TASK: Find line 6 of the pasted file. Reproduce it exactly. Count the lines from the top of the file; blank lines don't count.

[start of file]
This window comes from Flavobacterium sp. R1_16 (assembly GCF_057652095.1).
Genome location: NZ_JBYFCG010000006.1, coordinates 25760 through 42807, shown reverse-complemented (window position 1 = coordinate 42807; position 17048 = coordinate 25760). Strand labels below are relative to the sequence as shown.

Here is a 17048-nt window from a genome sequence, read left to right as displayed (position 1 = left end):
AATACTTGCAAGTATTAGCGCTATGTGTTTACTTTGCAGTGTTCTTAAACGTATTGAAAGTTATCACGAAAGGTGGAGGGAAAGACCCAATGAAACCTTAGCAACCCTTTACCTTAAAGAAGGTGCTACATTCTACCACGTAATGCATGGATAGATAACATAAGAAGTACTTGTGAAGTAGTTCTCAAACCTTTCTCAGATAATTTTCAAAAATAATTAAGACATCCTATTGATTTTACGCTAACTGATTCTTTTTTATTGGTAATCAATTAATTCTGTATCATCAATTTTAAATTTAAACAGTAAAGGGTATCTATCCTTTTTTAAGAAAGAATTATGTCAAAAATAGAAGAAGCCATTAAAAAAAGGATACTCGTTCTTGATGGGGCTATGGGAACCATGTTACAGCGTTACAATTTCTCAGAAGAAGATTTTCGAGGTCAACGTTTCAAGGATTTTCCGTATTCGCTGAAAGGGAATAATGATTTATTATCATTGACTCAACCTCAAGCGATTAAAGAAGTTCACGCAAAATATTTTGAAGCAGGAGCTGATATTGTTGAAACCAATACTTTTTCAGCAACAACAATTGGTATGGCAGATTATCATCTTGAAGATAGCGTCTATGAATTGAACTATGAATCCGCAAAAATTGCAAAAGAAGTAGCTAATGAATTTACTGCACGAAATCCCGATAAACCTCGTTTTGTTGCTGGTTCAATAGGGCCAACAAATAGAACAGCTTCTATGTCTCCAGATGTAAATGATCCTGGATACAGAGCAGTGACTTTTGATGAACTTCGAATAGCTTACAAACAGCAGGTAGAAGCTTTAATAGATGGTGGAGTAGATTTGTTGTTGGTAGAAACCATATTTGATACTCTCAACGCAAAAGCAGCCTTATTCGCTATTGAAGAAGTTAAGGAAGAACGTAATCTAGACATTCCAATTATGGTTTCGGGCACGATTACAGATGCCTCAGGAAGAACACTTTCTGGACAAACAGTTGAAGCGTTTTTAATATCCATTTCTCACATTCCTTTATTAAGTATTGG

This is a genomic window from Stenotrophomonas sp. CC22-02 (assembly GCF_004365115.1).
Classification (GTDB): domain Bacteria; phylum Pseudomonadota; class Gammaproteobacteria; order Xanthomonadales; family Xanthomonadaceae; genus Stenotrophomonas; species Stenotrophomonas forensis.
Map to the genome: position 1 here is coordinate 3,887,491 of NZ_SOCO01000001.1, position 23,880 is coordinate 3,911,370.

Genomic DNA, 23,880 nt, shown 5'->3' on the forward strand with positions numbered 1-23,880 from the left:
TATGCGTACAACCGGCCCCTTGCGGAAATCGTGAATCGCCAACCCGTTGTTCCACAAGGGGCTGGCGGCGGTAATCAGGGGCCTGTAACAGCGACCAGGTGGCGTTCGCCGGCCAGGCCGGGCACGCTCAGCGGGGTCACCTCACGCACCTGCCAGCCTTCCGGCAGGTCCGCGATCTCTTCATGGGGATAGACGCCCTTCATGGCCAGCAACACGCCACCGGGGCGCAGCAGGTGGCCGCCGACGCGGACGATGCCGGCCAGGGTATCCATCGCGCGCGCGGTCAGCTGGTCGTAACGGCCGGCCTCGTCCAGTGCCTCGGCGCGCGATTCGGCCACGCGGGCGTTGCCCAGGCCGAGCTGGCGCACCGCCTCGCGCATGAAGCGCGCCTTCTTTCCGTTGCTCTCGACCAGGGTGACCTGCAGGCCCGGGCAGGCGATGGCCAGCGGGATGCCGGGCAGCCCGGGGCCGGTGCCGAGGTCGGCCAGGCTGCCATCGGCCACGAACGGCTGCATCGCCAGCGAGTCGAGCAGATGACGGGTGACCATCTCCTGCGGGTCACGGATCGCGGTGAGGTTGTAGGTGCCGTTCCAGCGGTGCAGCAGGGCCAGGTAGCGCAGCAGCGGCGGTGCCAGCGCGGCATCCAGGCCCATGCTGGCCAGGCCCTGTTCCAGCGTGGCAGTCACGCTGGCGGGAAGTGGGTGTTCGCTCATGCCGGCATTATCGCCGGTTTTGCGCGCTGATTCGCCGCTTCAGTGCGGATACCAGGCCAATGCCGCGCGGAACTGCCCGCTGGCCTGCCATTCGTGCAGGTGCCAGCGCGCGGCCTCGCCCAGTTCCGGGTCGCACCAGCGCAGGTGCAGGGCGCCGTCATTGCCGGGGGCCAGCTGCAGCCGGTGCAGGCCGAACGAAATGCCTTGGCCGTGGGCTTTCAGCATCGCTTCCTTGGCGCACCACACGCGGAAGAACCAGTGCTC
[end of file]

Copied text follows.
Classification (GTDB): domain Bacteria; phylum Pseudomonadota; class Gammaproteobacteria; order Xanthomonadales; family Xanthomonadaceae; genus Stenotrophomonas; species Stenotrophomonas forensis.